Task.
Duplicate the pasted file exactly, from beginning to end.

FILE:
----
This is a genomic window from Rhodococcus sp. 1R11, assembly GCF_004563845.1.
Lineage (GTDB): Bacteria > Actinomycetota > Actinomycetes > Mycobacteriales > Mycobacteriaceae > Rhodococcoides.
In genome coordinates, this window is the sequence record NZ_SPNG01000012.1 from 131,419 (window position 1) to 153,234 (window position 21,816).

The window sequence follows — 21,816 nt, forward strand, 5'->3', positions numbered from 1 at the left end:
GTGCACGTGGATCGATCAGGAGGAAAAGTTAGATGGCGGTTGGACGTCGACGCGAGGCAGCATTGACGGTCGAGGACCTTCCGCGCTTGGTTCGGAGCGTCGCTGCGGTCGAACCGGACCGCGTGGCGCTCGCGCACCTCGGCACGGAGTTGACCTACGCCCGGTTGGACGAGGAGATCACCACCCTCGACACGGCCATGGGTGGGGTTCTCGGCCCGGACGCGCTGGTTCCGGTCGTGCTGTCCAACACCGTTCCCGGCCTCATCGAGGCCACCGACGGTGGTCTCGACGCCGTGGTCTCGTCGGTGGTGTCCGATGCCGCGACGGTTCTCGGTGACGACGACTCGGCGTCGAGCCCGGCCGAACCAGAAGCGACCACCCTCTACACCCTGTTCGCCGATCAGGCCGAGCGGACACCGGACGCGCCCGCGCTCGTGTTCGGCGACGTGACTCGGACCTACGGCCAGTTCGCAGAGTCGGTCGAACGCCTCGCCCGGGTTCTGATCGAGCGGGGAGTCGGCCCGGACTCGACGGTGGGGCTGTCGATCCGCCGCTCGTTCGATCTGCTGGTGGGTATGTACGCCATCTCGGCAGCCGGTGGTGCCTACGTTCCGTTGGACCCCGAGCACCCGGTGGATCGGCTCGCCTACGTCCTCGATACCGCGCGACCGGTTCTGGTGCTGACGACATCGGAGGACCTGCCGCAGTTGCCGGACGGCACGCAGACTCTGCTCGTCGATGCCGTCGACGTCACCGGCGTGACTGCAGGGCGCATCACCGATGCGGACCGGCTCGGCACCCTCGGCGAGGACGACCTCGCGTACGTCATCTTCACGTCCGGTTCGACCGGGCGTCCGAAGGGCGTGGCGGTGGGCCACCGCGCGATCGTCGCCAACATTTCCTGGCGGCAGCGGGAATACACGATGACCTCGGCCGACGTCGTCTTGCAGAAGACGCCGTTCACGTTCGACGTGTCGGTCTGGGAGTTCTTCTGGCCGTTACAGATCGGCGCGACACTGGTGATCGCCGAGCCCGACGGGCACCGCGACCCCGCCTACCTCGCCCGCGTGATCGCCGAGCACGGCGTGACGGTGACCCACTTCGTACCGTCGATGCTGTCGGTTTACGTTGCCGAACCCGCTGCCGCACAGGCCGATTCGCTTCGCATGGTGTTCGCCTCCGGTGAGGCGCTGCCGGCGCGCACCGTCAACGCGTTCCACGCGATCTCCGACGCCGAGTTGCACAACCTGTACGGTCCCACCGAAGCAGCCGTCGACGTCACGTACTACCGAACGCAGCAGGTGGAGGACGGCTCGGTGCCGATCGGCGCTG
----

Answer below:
This is a genomic window from Rhodococcus sp. 1R11, assembly GCF_004563845.1.
Lineage (GTDB): Bacteria > Actinomycetota > Actinomycetes > Mycobacteriales > Mycobacteriaceae > Rhodococcoides.
In genome coordinates, this window is the sequence record NZ_SPNG01000012.1 from 131,419 (window position 1) to 153,234 (window position 21,816).

The window sequence follows — 21,816 nt, forward strand, 5'->3', positions numbered from 1 at the left end:
GTGCACGTGGATCGATCAGGAGGAAAAGTTAGATGGCGGTTGGACGTCGACGCGAGGCAGCATTGACGGTCGAGGACCTTCCGCGCTTGGTTCGGAGCGTCGCTGCGGTCGAACCGGACCGCGTGGCGCTCGCGCACCTCGGCACGGAGTTGACCTACGCCCGGTTGGACGAGGAGATCACCACCCTCGACACGGCCATGGGTGGGGTTCTCGGCCCGGACGCGCTGGTTCCGGTCGTGCTGTCCAACACCGTTCCCGGCCTCATCGAGGCCACCGACGGTGGTCTCGACGCCGTGGTCTCGTCGGTGGTGTCCGATGCCGCGACGGTTCTCGGTGACGACGACTCGGCGTCGAGCCCGGCCGAACCAGAAGCGACCACCCTCTACACCCTGTTCGCCGATCAGGCCGAGCGGACACCGGACGCGCCCGCGCTCGTGTTCGGCGACGTGACTCGGACCTACGGCCAGTTCGCAGAGTCGGTCGAACGCCTCGCCCGGGTTCTGATCGAGCGGGGAGTCGGCCCGGACTCGACGGTGGGGCTGTCGATCCGCCGCTCGTTCGATCTGCTGGTGGGTATGTACGCCATCTCGGCAGCCGGTGGTGCCTACGTTCCGTTGGACCCCGAGCACCCGGTGGATCGGCTCGCCTACGTCCTCGATACCGCGCGACCGGTTCTGGTGCTGACGACATCGGAGGACCTGCCGCAGTTGCCGGACGGCACGCAGACTCTGCTCGTCGATGCCGTCGACGTCACCGGCGTGACTGCAGGGCGCATCACCGATGCGGACCGGCTCGGCACCCTCGGCGAGGACGACCTCGCGTACGTCATCTTCACGTCCGGTTCGACCGGGCGTCCGAAGGGCGTGGCGGTGGGCCACCGCGCGATCGTCGCCAACATTTCCTGGCGGCAGCGGGAATACACGATGACCTCGGCCGACGTCGTCTTGCAGAAGACGCCGTTCACGTTCGACGTGTCGGTCTGGGAGTTCTTCTGGCCGTTACAGATCGGCGCGACACTGGTGATCGCCGAGCCCGACGGGCACCGCGACCCCGCCTACCTCGCCCGCGTGATCGCCGAGCACGGCGTGACGGTGACCCACTTCGTACCGTCGATGCTGTCGGTTTACGTTGCCGAACCCGCTGCCGCACAGGCCGATTCGCTTCGCATGGTGTTCGCCTCCGGTGAGGCGCTGCCGGCGCGCACCGTCAACGCGTTCCACGCGATCTCCGACGCCGAGTTGCACAACCTGTACGGTCCCACCGAAGCAGCCGTCGACGTCACGTACTACCGAACGCAGCAGGTGGAGGACGGCTCGGTGCCGATCGGCGCTG